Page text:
Canadian indie poppers Royal Canoe released their latest album, Something Got Lost Between Here and the Orbit, just last week and the band’s new single is the catchy, groove-laden “Bicycle” that quickly establishes itself as a bonafide earworm. The tune is backed by this lovely new animated video created by Bill Acheson and Matea Radic. They’re going to tell us about how they made the video, but please be sure to check out the band’s huge list of tour dates below so you can catch them live.
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British singer-songwriter Rumer steps away briefly from recording her own music on her new album, This Girl’s in Love: A Bacharach and David Songbook, to celebrate the timeless hits of Burt Bacharach and Hal David. Bacharach and David’s songs are known for their breezy sophistication where light as air melodic confections rest on top of complex harmonic structures. At first glance, a tune of theirs might seem simple, but the songs are incredibly rich and they require the very best vocal interpreters. Of course, Dionne Warwick is most known for her takes on Bacharach and David tunes and now Rumer is adding the music to her repertoire.
“I couldn’t have made this album five years ago,” says Rumer. “I think I’ve now got a wide enough emotional palette to draw on for these songs’ characters and stories. That kind of insight only comes as you get older.” Indeed. Hear Rumer’s take on the classic “Walk on By” now and check out This Girl’s in Love: A Bacharach and David Songbook when it releases October 21st via Rhino Records.
London’s Blue House makes lovely, intricate indie pop music so light and airy that the melodies could be pasted on gentle rolling clouds passing above your head. “John the Unready” is one of two tracks that the duo, James Howard and Ursula Russell, released on September 9th via Canvasclub, Canvasback’s imprint for singles by up and coming musicians. Hushed “ba ba ba’s”, understated guitar lines, languid synth washes create a state of utter dreaminess. The video is animated and featuring a rabbit. Howard says, “Respect to Tjoff Koong Studios for making something so good with my cryptic instruction that ‘I imagine the video involving a rabbit.’”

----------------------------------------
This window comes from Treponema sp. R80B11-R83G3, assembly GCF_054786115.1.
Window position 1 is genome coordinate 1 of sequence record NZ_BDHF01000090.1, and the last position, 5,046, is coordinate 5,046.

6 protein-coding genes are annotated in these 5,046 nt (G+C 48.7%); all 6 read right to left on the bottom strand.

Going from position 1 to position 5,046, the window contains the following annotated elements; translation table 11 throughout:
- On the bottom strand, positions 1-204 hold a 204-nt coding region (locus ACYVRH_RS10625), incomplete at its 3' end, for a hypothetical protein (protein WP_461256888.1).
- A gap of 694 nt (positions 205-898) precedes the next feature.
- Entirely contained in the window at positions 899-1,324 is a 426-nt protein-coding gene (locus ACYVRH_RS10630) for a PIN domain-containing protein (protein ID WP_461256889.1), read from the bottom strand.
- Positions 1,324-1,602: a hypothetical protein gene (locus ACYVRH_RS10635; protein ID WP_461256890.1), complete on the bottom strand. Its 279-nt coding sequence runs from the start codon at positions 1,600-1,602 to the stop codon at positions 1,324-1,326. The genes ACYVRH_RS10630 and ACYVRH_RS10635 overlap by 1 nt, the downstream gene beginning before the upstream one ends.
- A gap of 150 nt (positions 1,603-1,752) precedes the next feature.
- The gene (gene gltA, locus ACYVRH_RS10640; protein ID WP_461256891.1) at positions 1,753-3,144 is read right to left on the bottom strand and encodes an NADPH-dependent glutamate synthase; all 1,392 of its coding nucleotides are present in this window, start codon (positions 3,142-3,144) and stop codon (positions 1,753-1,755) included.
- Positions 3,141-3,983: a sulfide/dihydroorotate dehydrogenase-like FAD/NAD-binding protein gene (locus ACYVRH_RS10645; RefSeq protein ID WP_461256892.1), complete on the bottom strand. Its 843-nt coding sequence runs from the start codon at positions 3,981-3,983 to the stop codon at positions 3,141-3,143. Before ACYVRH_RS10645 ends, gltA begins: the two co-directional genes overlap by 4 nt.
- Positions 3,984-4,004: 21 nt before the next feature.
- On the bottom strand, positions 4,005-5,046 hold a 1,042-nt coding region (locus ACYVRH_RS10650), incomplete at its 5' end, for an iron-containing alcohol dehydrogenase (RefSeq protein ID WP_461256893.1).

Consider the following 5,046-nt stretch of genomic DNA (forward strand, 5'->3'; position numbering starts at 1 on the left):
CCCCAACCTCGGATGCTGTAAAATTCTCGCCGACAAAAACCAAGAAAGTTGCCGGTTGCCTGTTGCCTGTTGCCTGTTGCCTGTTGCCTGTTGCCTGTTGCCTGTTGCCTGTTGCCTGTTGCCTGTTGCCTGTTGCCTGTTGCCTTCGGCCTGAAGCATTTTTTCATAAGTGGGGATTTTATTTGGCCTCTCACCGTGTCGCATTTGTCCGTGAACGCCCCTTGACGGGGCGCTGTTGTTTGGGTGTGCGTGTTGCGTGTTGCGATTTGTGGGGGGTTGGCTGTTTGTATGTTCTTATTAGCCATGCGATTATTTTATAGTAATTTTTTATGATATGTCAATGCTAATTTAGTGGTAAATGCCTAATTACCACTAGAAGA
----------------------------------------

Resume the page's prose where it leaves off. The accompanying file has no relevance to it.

Evan Sawdey: Forget the fact that half of all of pop- and indie-dom (i.e. Diplo, Yeah Yeah Yeahs, Ezra Koenig) worked on this song in some capacity or another. The star of the show is (and always was) Beyoncé. “What’s worse / Lookin’ jealous or crazy?” she asks to her philandering man, and that one line, by itself, is defining: it’s not so much about her emotion, which in fact she’ll always carry inside her, but how she presents it. That’s the issue. This fella is burned no matter what, so here she is, in the unenviable position, trying to maneuver how to handle the way that people will perceive this blow up. When you get down to it, it’s about control, and even when he’s out of control, she’s going to do all she can to mitigate the situation. Therein lies her power, and therein lies her brilliance. It’s intense psycho drama, but lord you can also dance to it. [10/10]
Driftwood is a perfect name for this band of restless musical spirits and road warriors as the group describes their work as rooted in the land while exploring genres such as Americana, folk, old-time, punk, pop and rock ‘n’ roll. It works beautifully as Driftwood naturally inhabit whatever influences they choose to employ on any given song. Playing more than 150 dates every year has turned Driftwood into a high performance machine, a super tight band that can thrill crowds and craft great records with relative ease.
// Moving Pixels
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